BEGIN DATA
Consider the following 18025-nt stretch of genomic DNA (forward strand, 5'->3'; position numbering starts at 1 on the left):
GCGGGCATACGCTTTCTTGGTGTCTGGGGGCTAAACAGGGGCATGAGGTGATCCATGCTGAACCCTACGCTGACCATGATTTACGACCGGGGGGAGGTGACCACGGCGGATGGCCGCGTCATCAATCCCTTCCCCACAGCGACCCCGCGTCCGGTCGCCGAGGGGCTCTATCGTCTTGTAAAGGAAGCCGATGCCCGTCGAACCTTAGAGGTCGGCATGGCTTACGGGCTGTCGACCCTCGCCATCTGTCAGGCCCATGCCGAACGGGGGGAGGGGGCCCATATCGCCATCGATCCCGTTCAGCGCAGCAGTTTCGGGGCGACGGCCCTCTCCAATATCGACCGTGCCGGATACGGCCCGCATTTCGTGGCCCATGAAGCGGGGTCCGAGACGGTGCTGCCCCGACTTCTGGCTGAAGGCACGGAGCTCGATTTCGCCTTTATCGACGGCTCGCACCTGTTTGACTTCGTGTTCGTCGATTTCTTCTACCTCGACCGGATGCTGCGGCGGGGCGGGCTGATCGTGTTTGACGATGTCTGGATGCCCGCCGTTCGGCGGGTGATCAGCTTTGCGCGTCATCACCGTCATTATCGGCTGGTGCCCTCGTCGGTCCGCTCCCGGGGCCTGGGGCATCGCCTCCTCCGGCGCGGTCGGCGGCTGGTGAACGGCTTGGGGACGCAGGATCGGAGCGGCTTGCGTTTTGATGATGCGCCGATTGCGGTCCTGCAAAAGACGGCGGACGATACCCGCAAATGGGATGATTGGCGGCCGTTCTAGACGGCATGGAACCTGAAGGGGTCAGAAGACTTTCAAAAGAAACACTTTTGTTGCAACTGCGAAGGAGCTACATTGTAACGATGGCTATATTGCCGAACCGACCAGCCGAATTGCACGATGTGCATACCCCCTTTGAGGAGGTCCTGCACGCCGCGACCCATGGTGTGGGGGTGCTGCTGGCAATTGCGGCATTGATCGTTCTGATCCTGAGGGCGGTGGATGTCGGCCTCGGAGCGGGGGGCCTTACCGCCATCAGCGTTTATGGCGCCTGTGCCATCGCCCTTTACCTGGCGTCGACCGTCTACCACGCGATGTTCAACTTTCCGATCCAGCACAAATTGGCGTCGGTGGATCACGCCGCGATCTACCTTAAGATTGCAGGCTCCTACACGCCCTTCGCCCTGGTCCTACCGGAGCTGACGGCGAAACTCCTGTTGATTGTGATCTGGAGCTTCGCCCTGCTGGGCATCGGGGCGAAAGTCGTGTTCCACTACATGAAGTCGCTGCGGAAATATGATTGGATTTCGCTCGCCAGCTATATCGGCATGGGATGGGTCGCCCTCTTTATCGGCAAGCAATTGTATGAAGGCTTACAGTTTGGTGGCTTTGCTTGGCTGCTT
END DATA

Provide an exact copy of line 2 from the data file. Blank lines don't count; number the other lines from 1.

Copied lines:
GCGGGCATACGCTTTCTTGGTGTCTGGGGGCTAAACAGGGGCATGAGGTGATCCATGCTGAACCCTACGCTGACCATGATTTACGACCGGGGGGAGGTGACCACGGCGGATGGCCGCGTCATCAATCCCTTCCCCACAGCGACCCCGCGTCCGGTCGCCGAGGGGCTCTATCGTCTTGTAAAGGAAGCCGATGCCCGTCGAACCTTAGAGGTCGGCATGGCTTACGGGCTGTCGACCCTCGCCATCTGTCAGGCCCATGCCGAACGGGGGGAGGGGGCCCATATCGCCATCGATCCCGTTCAGCGCAGCAGTTTCGGGGCGACGGCCCTCTCCAATATCGACCGTGCCGGATACGGCCCGCATTTCGTGGCCCATGAAGCGGGGTCCGAGACGGTGCTGCCCCGACTTCTGGCTGAAGGCACGGAGCTCGATTTCGCCTTTATCGACGGCTCGCACCTGTTTGACTTCGTGTTCGTCGATTTCTTCTACCTCGACCGGATGCTGCGGCGGGGCGGGCTGATCGTGTTTGACGATGTCTGGATGCCCGCCGTTCGGCGGGTGATCAGCTTTGCGCGTCATCACCGTCATTATCGGCTGGTGCCCTCGTCGGTCCGCTCCCGGGGCCTGGGGCATCGCCTCCTCCGGCGCGGTCGGCGGCTGGTGAACGGCTTGGGGACGCAGGATCGGAGCGGCTTGCGTTTTGATGATGCGCCGATTGCGGTCCTGCAAAAGACGGCGGACGATACCCGCAAATGGGATGATTGGCGGCCGTTCTAGACGGCATGGAACCTGAAGGGGTCAGAAGACTTTCAAAAGAAACACTTTTGTTGCAACTGCGAAGGAGCTACATTGTAACGATGGCTATATTGCCGAACCGACCAGCCGAATTGCACGATGTGCATACCCCCTTTGAGGAGGTCCTGCACGCCGCGACCCATGGTGTGGGGGTGCTGCTGGCAATTGCGGCATTGATCGTTCTGATCCTGAGGGCGGTGGATGTCGGCCTCGGAGCGGGGGGCCTTACCGCCATCAGCGTTTATGGCGCCTGTGCCATCGCCCTTTACCTGGCGTCGACCGTCTACCACGCGATGTTCAACTTTCCGATCCAGCACAAATTGGCGTCGGTGGATCACGCCGCGATCTACCTTAAGATTGCAGGCTCCTACACGCCCTTCGCCCTGGTCCTACCGGAGCTGACGGCGAAACTCCTGTTGATTGTGATCTGGAGCTTCGCCCTGCTGGGCATCGGGGCGAAAGTCGTGTTCCACTACATGAAGTCGCTGCGGAAATATGATTGGATTTCGCTCGCCAGCTATATCGGCATGGGATGGGTCGCCCTCTTTATCGGCAAGCAATTGTATGAAGGCTTACAGTTTGGTGGCTTTGCTTGGCTGCTT